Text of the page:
Recently, my assistant, Naomi, shared a TED lecture with me. The speaker told an incredible story of a childhood riddled with extreme poverty, homelessness that was saved by love and encouragement. He spoke of taking bold moves to create an adult life of true abundance, contribution, and intellectual stimulation and financial reward. The word he constantly used was “bold.”

When I was growing up one of the worst things you could be called was bold. It implied brazen, outspoken, bucking the system, and not a team player. It was alien to my culture, gender, and family messages.

Fast-forward more than a few decades and I seem to have taken a 180 degree turn. I pressure myself to push the envelope, speak up, do the less expected, and ask or give myself what I want and need.

It also made me think that bold might just be the element missing for some of my executive coaching clients. I made it a theme I brought to many coaching sessions. I’d ask, “What would happen if you were bolder?” Here are some of the results.

A senior executive in a large, rather conservative, industry was not getting the recognition she felt she deserved. She was being seen more as the “doer” than a thought leader even though the later was just as true as the former. I’m a firm believer that you have to tweak the outside as well as the inside. I asked the executive what the very acceptable, attractive business clothes she wore said about her. Also inquired if in fact she was using “all of her assets” — tall, fit, with great hair and complexion. She thought “yes” and I challenged her to be bold.

Before some of you get on me, I appreciate we all should be judged for our brains and performance but let’s get real here people. Remember, we tend to give more credence to attractive people than average looking people; research backs this up for both genders.

The executive walks into the next coaching session and my jaw drops. She has re-styled her hair and purchased some new clothes. She looks (my words) “stunning.” That said, what was most noteworthy was the impact. Her language became bolder. Her actions and attitude were bolder. Never offensive (something she could probably never be), but more her own women. The wardrobe change was a jolt and the energy impacted every part of her work approach. Others noticed in a complimentary way. Does a Saturday shopping for some new clothes and getting your hair trimmed make you a different person? — of course not. What a simple bold move did do was free the real person.

Another high level executive wanted, and deserved, an elevation in title. Working even harder, being resentful and contemplating leaving was not getting him any closer. He needed to be bolder Complaining in our coaching sessions, talking with headhunters, and going on a few interviews was his plan to achieve what he wanted. It wasn’t bold enough. The bold move had to be to let decision makers know what he wanted. How does one do that?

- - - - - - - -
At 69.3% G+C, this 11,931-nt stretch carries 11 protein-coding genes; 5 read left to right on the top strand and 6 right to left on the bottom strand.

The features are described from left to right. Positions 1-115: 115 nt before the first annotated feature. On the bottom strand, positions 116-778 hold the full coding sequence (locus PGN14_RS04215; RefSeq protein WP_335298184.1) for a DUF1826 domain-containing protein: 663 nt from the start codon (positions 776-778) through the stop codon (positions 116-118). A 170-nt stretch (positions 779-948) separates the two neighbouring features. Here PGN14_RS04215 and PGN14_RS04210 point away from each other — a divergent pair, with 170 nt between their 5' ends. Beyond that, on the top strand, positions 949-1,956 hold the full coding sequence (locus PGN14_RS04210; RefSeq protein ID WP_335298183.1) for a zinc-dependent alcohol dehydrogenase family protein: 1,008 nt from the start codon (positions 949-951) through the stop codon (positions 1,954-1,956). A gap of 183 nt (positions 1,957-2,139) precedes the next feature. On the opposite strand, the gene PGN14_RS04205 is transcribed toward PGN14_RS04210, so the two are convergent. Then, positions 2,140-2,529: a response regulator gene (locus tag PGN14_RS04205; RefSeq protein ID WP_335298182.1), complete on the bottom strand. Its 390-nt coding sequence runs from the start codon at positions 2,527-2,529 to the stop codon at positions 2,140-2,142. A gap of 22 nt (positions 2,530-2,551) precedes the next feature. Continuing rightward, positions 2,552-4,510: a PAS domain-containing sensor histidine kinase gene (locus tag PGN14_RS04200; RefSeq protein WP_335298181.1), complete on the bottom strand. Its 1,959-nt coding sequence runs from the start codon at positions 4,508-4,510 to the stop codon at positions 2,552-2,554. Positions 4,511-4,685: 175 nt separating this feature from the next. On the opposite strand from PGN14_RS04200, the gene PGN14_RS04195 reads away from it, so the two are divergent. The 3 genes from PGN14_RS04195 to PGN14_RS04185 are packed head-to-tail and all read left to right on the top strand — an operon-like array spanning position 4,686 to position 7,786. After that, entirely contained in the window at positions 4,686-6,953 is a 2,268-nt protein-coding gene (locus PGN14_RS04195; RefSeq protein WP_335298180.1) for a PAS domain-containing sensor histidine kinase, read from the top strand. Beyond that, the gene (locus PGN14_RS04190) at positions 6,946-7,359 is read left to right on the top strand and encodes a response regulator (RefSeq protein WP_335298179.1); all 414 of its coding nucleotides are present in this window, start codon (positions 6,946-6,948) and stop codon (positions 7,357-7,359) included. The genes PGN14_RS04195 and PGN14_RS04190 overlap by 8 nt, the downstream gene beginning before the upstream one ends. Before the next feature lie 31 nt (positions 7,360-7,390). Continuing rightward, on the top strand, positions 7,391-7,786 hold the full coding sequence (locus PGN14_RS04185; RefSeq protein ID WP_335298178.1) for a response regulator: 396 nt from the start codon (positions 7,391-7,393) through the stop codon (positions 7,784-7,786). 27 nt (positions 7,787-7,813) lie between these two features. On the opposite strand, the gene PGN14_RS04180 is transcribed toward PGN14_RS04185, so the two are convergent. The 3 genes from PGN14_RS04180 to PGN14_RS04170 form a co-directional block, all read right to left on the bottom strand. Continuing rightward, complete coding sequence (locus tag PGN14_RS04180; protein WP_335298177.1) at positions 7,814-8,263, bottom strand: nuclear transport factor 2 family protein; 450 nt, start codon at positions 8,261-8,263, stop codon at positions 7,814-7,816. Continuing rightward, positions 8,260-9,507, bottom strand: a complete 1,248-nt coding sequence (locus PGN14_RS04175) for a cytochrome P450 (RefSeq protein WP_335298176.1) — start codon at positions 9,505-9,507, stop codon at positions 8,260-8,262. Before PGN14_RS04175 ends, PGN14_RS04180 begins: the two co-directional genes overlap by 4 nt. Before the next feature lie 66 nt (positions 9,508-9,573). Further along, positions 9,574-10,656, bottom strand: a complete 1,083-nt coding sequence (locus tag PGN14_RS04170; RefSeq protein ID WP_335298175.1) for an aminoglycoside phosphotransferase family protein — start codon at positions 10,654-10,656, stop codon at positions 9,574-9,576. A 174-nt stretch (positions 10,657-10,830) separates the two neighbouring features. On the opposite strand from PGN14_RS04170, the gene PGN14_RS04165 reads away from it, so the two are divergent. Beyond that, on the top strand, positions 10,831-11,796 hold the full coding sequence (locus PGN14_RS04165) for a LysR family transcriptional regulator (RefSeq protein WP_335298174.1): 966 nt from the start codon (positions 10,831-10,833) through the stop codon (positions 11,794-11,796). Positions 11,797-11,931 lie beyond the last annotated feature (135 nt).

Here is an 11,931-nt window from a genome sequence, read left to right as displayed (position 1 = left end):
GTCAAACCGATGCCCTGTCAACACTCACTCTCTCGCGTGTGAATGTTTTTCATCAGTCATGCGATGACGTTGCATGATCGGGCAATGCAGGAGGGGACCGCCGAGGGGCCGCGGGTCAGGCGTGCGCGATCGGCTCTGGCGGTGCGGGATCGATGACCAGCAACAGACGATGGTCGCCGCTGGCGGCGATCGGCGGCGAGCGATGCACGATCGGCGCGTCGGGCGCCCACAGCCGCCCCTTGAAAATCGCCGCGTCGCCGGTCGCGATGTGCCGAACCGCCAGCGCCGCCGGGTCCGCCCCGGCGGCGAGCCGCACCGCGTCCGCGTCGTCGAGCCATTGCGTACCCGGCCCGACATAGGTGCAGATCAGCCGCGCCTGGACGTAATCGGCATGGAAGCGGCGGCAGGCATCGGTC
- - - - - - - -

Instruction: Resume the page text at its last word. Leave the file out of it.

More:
First my client did his homework. He researched other jobs in the same or similar industries and found his true value (considerably higher than he was currently making as were the titles). Talking with search people provided him with some current data. Second, he clarified his brand — what did he really do for the company and how would that be described in terms worthy of a more senior title. Next, he took a check of the climate of his workplace. What was going on, who might be leaving, and who has been promoted; what were the stressors on the decision makers at this time?

We role played the conversation with his boss and determined the best time to approach. We set a goal — air thoughts and make them realize this needed to be addressed. No threats, no pleading, no whining, strictly a new and targeted conversation between two professionals about career development and continuing to fulfill the needs of the organization. It worked. His boss was somewhat surprised to see the client taking charge and by his logical and persuasive points; he may have become a bit nervous because even though there was no discussion of leaving, the thought of flight risk was now on the table.

The request for title change went up the ladder. People balked and then relented. My client was asked what he thought the title should be and he was ready with two options. The end result, by being bold and doing something he had never tried before, he was awarded what he asked for.

Being bold is not being brutal. It is taking the calculated risk in a determined and focused manner and doing it. It can be as simple as asking for the vacated space over there in the corner, requesting your performance evaluation take place on time, deciding to speak up at meetings, putting your brand on everything you do even when your boss takes the credit or, like my first example, changing your appearance. The challenge is the first step. It’s mostly mindset. Hearing and then dismissing those negative thoughts that tell you “They’ll never give it to me” or “Who do you think you are?” Some bold moves are actually incremental steps with a big finish. Others are a change in attitude or perspective that no one is aware of but you feel in your gut.

Ask yourself:

Where and why am I holding back?
What needs to be said?
Whose agenda am I living?
What is the risk of doing nothing?

The response just might be, “Be BOLD!”

(c) Jane Cranston.

Author's Bio: 

Jane Cranston is an executive career coach. She works with success-driven executives, managers and leaders to reach their potential, better manage their boss and staff, as well as develop a career strategy to reach goals and aspirations. Jane is the author of Great Job in Tough Times a step-by-step job search system. Click here to subscribe to her twice monthly Competitive Edge Report.